Generally, debts that the couple incurs during the marriage are characterized as marital debts that are subject to equitable division in a divorce. In contrast, liabilities that a party incurs before getting married are treated as their separate nonmarital debt and are not necessarily allocated between the parties.
Marital debts may apply to the total value of all marital property when determining an equitable distribution of assets and liabilities. Alternatively, New Jersey courts can allocate debts separately, resulting in a reduced property award.
Bankruptcy and Marital Debts
When a person files for bankruptcy, they may be entitled to have certain debts discharged, even if the party to whom the debt was owed hasn’t received a dime from the petitioner. Furthermore, filing for bankruptcy halts lawsuits for the collection of certain liabilities.
However, the federal bankruptcy code recognizes exceptions to bankruptcy relief in family cases, including:
- Paternity cases
- Spousal and child support matters
- Child custody and visitation actions
- Domestic violence proceedings
- Proceedings concerning the collection of spousal or child support
- Enforcement actions regarding the collection of spousal or child support
However, bankruptcy does apply to divorce proceedings concerning the equitable distribution of marital debts and liabilities. The exceptions to bankruptcy belief indicate federal public policy emphasizing the importance of domestic support obligations, as those matters involve a person’s legal duty to provide for the financial welfare of their children and spouses. As a result, bankruptcy will not relieve a person of such responsibilities.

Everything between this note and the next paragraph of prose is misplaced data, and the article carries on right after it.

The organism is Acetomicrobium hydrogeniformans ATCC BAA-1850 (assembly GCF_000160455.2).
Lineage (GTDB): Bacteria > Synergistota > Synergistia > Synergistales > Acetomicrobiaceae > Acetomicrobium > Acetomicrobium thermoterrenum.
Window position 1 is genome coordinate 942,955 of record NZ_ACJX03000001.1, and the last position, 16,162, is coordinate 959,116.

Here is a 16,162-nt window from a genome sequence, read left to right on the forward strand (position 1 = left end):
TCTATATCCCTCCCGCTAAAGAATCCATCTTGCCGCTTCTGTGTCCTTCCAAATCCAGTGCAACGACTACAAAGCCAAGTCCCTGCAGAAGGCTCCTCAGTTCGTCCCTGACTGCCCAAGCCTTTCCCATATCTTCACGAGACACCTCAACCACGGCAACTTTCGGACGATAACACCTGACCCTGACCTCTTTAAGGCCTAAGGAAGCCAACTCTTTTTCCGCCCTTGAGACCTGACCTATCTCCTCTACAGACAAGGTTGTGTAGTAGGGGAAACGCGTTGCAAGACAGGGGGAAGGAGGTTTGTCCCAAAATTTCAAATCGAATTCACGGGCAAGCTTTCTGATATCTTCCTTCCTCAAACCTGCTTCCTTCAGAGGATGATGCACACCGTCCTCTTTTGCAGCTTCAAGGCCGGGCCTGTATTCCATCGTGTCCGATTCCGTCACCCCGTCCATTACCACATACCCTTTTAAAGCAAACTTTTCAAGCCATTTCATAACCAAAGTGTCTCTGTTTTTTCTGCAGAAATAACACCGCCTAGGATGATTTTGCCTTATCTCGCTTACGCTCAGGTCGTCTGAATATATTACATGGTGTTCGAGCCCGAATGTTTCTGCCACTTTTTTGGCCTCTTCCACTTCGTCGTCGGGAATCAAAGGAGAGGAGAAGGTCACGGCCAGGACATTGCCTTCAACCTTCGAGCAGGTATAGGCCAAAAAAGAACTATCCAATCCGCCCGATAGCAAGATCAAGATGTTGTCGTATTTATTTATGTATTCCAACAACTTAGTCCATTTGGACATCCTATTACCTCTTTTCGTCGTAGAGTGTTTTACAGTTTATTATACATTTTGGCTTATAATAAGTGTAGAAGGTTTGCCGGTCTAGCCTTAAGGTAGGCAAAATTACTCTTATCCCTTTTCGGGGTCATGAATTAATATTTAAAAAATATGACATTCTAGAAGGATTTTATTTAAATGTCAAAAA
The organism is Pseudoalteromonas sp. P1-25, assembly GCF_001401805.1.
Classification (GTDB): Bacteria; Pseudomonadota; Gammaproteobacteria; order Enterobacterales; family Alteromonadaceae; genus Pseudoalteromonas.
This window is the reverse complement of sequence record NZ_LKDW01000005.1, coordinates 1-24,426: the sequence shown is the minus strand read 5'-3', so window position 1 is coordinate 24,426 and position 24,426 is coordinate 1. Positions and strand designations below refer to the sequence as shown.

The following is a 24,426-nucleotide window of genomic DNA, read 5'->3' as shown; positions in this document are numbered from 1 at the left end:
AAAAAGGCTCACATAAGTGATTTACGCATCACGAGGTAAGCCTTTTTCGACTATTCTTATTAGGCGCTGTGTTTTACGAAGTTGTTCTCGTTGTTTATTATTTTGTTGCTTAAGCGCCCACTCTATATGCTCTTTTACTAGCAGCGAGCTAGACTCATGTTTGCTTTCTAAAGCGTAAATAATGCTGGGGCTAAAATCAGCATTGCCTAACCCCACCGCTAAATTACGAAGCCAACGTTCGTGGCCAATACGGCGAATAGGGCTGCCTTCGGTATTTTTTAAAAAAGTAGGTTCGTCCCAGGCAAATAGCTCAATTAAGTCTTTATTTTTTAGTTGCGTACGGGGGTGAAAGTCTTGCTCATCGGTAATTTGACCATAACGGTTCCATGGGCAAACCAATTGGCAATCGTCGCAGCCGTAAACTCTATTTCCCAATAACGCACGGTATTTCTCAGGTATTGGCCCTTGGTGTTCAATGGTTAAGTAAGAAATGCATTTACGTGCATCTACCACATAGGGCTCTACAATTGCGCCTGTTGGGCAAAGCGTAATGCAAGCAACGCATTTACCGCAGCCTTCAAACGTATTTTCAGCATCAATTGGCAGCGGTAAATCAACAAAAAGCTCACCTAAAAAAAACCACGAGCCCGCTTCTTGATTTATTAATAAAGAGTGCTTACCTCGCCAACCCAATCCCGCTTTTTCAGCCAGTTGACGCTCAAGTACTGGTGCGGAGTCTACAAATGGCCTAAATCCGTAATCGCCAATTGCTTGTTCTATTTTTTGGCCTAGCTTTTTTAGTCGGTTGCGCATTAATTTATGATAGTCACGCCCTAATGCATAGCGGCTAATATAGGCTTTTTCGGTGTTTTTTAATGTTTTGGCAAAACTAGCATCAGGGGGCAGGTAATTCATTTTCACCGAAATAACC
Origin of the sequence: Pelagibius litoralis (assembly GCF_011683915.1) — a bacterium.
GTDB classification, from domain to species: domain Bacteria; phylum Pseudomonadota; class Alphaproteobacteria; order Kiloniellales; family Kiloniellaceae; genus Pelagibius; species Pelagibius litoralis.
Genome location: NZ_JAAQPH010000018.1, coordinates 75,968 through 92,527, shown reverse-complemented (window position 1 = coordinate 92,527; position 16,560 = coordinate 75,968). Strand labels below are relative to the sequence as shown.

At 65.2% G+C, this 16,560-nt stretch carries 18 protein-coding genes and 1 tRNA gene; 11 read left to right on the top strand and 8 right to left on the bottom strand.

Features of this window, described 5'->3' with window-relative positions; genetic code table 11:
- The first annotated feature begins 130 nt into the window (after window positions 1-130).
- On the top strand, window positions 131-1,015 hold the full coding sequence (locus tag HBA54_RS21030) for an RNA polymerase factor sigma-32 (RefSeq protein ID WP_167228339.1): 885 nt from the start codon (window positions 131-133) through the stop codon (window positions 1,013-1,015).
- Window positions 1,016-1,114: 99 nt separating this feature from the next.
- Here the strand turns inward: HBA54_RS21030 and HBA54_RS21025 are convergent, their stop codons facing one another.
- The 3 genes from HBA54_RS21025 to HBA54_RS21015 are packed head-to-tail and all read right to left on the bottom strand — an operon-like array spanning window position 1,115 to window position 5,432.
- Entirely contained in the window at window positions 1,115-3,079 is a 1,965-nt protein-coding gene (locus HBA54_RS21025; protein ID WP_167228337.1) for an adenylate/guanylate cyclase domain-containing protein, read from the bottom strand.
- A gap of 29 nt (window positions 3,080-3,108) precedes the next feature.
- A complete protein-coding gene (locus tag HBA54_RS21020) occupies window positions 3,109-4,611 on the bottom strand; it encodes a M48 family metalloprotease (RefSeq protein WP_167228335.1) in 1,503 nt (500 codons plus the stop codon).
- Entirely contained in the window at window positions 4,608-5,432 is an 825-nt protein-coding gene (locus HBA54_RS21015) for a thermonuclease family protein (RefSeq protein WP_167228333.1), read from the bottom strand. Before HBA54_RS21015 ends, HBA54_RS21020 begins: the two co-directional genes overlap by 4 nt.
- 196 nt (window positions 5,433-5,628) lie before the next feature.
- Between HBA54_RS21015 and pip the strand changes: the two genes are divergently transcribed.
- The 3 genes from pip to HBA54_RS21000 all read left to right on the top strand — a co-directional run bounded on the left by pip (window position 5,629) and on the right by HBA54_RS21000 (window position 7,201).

Conversely, property division issues in a divorce proceeding are subject to bankruptcy relief. This is because marital debts typically involve repayment obligations that arise from contractual obligations rather than legal ones.
Work with a Team Focused on Family Law
The legal team at Lane & Lane, LLC exclusively practices divorce and family law. Between our 60 years of shared experience, we have handled all types of complex divorce issues. When dealing with high-value assets like real estate, cars, businesses, and jewelry, it is important that you have a lawyer with experience in finances looking out for you. Our team has extensive experience in high-net-worth divorce and divorce for business owners. Many unexpected issues are sure to come up in these types of cases. Our team knows how to anticipate problems and address them efficiently so that they do not drag the process out any longer than it needs to be.
“Lane & Lane truly has their client's backs, and we are so grateful to them.”- Antonella B.
“Dan is always available whenever I call him for any questions or concerns.”- Kyle T.
“Mr. Lane was always available when I needed him and always made me feel like a priority.”- Jessica W.
Let us devote our time to your case that can range from divorce, child custody, equitable distribution, domestic violence and more. We are committed to find an end solution that you and your family can walk away from with peace of mind.